What’s Your Excuse? Sensemaking About Chronic Absenteeism in a Rural, Latinx High School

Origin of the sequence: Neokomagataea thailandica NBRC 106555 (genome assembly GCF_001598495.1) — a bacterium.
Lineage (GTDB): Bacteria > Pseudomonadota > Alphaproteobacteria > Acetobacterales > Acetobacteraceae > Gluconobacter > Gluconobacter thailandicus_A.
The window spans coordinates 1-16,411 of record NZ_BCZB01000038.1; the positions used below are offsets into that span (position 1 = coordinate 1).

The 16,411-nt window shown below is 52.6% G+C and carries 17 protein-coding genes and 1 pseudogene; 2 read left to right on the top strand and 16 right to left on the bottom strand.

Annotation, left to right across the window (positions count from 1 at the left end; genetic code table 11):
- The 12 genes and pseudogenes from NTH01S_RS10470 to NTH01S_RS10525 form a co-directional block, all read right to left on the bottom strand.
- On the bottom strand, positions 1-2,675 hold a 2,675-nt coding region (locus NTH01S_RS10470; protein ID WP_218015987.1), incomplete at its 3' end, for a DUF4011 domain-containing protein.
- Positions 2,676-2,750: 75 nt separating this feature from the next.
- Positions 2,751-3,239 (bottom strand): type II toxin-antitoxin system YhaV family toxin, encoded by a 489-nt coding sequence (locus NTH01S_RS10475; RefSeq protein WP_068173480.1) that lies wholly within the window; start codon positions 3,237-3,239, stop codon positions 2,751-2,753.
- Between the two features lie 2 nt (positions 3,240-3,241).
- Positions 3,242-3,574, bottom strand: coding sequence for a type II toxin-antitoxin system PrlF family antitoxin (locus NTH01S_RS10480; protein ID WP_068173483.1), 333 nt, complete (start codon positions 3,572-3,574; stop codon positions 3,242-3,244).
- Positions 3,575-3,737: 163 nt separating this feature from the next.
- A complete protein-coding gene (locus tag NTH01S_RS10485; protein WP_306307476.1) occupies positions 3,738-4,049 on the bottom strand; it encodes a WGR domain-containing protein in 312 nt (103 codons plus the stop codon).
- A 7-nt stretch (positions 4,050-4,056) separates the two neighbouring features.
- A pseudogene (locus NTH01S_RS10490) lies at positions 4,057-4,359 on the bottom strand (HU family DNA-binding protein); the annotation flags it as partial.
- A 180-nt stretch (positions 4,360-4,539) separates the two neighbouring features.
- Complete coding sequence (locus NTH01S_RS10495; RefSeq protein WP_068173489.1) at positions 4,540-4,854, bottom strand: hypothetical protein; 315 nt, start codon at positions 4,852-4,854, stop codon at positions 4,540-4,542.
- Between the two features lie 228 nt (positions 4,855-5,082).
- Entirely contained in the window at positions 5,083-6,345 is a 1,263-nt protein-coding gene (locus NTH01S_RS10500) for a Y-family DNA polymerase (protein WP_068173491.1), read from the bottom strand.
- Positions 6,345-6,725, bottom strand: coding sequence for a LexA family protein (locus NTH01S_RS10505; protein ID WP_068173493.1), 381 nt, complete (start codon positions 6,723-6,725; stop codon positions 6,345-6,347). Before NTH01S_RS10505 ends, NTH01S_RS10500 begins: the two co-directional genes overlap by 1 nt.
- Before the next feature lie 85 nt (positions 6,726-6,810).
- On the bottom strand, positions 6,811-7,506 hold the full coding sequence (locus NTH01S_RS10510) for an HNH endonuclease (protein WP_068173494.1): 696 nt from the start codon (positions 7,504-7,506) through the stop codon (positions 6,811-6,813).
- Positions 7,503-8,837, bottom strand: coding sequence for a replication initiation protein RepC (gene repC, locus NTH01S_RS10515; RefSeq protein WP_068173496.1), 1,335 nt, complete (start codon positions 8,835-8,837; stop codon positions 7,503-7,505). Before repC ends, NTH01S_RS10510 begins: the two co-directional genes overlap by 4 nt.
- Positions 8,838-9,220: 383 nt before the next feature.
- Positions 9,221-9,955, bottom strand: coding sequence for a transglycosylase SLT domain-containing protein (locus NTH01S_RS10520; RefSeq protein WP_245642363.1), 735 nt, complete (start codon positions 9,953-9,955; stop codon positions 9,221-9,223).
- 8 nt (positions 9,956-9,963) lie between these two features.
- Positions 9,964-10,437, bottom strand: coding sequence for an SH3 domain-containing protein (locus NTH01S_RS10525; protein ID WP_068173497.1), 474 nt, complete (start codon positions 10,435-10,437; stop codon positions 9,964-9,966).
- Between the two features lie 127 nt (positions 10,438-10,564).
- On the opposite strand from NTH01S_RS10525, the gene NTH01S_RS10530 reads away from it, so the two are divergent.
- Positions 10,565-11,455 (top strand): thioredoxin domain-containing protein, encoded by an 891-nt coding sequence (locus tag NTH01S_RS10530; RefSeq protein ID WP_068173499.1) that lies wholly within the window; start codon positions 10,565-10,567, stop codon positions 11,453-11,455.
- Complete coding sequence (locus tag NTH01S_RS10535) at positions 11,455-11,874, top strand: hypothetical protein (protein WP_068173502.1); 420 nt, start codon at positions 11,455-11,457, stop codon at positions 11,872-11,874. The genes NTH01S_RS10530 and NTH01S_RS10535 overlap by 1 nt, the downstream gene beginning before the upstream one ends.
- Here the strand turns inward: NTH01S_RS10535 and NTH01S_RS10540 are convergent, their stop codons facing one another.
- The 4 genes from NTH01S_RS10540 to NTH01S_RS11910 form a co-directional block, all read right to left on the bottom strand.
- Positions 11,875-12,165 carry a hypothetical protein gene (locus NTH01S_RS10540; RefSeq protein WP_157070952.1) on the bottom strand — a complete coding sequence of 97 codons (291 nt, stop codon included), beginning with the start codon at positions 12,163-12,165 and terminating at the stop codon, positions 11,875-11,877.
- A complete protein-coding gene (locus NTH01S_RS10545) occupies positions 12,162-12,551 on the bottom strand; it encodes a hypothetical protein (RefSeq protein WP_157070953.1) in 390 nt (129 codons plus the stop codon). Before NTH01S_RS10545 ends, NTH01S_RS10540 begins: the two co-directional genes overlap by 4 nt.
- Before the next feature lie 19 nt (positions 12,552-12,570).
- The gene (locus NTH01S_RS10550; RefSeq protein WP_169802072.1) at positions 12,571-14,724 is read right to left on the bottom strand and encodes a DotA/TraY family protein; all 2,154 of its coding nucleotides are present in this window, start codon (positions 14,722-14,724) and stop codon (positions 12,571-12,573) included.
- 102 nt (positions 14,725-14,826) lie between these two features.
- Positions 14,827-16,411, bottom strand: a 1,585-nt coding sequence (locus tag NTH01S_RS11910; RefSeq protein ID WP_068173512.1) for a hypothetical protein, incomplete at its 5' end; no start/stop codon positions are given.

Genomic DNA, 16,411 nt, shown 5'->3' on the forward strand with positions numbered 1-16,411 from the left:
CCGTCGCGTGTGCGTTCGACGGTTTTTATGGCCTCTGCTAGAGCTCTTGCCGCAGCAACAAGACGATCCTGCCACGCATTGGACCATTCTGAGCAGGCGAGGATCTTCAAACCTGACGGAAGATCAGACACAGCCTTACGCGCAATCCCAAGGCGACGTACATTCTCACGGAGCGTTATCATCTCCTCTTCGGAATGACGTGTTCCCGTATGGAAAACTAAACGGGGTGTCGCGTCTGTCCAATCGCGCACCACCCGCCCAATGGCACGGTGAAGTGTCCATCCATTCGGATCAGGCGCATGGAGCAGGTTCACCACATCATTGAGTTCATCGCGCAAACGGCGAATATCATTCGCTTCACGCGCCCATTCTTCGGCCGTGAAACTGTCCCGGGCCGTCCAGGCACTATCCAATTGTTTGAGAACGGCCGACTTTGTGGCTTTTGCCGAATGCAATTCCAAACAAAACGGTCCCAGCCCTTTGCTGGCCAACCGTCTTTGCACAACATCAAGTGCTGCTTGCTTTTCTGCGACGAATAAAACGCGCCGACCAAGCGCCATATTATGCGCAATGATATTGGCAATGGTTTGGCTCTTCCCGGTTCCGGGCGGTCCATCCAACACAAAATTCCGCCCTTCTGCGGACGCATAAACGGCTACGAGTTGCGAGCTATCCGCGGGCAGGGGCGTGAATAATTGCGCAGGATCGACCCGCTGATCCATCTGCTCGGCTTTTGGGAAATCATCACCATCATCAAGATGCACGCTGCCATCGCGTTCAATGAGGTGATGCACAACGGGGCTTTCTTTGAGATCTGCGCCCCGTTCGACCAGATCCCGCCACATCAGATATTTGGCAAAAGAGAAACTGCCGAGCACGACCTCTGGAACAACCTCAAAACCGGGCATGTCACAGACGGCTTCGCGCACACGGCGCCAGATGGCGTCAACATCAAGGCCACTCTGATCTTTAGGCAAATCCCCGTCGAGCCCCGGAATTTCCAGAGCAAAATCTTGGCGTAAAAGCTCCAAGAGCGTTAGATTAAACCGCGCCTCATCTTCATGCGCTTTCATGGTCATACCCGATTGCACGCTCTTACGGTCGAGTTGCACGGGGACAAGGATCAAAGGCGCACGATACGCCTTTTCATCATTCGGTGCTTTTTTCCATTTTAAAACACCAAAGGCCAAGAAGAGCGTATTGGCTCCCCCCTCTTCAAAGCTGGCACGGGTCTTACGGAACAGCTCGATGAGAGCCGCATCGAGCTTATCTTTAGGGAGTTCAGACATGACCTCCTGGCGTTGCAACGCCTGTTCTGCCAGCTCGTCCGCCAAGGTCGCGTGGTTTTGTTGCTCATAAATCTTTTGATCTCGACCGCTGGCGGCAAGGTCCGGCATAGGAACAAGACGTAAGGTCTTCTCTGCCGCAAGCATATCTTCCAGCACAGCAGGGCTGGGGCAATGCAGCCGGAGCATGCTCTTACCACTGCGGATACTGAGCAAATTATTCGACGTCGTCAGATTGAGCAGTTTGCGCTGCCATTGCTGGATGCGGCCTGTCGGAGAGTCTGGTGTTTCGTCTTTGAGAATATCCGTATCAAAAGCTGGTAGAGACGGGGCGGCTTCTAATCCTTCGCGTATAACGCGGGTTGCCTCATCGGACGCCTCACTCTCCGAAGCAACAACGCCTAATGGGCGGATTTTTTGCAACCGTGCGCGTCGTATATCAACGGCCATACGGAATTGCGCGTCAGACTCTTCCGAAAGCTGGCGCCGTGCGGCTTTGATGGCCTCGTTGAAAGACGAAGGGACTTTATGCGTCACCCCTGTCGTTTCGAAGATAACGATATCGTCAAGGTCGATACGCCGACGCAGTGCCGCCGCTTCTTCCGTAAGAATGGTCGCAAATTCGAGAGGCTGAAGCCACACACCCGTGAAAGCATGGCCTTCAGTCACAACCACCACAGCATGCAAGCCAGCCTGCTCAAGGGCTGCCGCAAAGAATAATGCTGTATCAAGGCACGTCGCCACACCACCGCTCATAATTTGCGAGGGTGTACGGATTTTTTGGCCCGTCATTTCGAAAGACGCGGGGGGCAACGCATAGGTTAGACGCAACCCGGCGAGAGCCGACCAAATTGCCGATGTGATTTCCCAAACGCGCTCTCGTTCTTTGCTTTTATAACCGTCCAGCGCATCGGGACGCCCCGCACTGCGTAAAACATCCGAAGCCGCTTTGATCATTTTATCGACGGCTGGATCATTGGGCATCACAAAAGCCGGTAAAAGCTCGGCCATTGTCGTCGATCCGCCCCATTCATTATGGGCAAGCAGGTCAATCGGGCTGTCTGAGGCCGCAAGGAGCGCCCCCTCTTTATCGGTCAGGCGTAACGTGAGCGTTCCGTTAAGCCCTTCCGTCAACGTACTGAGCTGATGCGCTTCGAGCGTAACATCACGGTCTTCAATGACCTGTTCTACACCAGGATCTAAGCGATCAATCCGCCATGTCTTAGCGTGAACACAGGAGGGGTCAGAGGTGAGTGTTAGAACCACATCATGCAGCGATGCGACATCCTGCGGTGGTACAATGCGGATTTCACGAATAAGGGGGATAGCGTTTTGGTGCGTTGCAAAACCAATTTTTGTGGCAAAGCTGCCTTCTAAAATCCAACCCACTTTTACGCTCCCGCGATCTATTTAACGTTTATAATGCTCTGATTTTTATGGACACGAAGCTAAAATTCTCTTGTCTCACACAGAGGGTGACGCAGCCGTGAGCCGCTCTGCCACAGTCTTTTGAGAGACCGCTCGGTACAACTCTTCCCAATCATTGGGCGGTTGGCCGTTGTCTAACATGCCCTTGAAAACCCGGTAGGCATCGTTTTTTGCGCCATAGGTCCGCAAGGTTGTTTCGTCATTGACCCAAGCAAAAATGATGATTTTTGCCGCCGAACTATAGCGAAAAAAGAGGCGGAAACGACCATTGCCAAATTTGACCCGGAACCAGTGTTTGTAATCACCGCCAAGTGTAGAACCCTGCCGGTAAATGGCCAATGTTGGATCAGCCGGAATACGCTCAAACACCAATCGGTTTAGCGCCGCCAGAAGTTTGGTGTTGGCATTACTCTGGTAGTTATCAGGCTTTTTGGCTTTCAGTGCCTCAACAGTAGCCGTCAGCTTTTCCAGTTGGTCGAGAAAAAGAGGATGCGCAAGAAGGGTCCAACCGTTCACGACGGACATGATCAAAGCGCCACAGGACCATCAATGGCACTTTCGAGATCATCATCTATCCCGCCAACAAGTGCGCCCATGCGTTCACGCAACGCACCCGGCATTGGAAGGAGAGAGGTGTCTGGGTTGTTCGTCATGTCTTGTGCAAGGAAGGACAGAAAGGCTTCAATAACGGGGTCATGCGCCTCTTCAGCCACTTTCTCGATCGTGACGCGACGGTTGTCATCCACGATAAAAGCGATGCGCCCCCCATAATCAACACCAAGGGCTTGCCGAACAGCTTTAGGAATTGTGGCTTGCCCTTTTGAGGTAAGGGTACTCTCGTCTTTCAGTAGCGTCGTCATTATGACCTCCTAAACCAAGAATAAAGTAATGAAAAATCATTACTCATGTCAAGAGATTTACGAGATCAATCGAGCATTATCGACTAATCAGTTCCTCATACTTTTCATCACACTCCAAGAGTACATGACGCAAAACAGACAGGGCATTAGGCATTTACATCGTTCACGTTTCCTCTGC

Nationwide, over seven million students are chronically absent from school each year, impacting academic success and future job earnings. Latinx high school students have among the highest absentee rates across all racial groups. Using critical sensemaking theory, this qualitative case study examines how school, district, and community leaders make sense of chronic absenteeism in their diversifying local high school. This study is situated in Hensonville Secondary School (a pseudonym), a small, rural high school in Iowa serving a predominantly Latinx student body. Findings reveal that persistent deficit narratives placed upon Latinx and/or low-income students drive the perception of absentee students as “others” that do not fit the expectations of the educational leaders or of the broader community. Power and privilege in the district were evident as white educational leaders blamed Latinx students and those from low-income backgrounds for chronic absenteeism while minimizing the institutional and contextual factors that may be contributing to low student attendance. Collaborative partnerships are increasingly being used to address chronic absenteeism, and we also investigate these efforts in Hensonville. white educational leaders in diversifying rural communities, and the leadership preparation programs educating these future leaders, must rely on culturally relevant/responsive strategies in order to best support their students and reduce chronic absenteeism.